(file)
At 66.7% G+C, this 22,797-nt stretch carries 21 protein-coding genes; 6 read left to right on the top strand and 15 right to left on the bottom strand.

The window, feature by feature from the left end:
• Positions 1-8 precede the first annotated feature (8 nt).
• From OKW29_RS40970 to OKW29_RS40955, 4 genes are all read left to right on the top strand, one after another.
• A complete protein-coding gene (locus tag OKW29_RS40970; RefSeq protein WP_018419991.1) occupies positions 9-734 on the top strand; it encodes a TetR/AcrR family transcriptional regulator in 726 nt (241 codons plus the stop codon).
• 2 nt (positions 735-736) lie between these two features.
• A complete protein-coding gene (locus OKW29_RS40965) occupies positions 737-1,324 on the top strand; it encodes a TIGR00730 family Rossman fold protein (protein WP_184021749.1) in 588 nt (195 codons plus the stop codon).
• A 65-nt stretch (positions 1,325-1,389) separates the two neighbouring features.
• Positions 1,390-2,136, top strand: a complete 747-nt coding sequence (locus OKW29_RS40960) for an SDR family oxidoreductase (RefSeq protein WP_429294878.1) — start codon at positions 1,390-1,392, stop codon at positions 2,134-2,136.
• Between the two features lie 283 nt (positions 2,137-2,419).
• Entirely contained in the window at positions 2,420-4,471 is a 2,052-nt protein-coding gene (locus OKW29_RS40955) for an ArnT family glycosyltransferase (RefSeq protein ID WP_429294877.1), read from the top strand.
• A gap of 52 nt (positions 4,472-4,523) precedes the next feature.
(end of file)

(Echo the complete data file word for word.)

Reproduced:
At 66.7% G+C, this 22,797-nt stretch carries 21 protein-coding genes; 6 read left to right on the top strand and 15 right to left on the bottom strand.

The window, feature by feature from the left end:
• Positions 1-8 precede the first annotated feature (8 nt).
• From OKW29_RS40970 to OKW29_RS40955, 4 genes are all read left to right on the top strand, one after another.
• A complete protein-coding gene (locus tag OKW29_RS40970; RefSeq protein WP_018419991.1) occupies positions 9-734 on the top strand; it encodes a TetR/AcrR family transcriptional regulator in 726 nt (241 codons plus the stop codon).
• 2 nt (positions 735-736) lie between these two features.
• A complete protein-coding gene (locus OKW29_RS40965) occupies positions 737-1,324 on the top strand; it encodes a TIGR00730 family Rossman fold protein (protein WP_184021749.1) in 588 nt (195 codons plus the stop codon).
• A 65-nt stretch (positions 1,325-1,389) separates the two neighbouring features.
• Positions 1,390-2,136, top strand: a complete 747-nt coding sequence (locus OKW29_RS40960) for an SDR family oxidoreductase (RefSeq protein WP_429294878.1) — start codon at positions 1,390-1,392, stop codon at positions 2,134-2,136.
• Between the two features lie 283 nt (positions 2,137-2,419).
• Entirely contained in the window at positions 2,420-4,471 is a 2,052-nt protein-coding gene (locus OKW29_RS40955) for an ArnT family glycosyltransferase (RefSeq protein ID WP_429294877.1), read from the top strand.
• A gap of 52 nt (positions 4,472-4,523) precedes the next feature.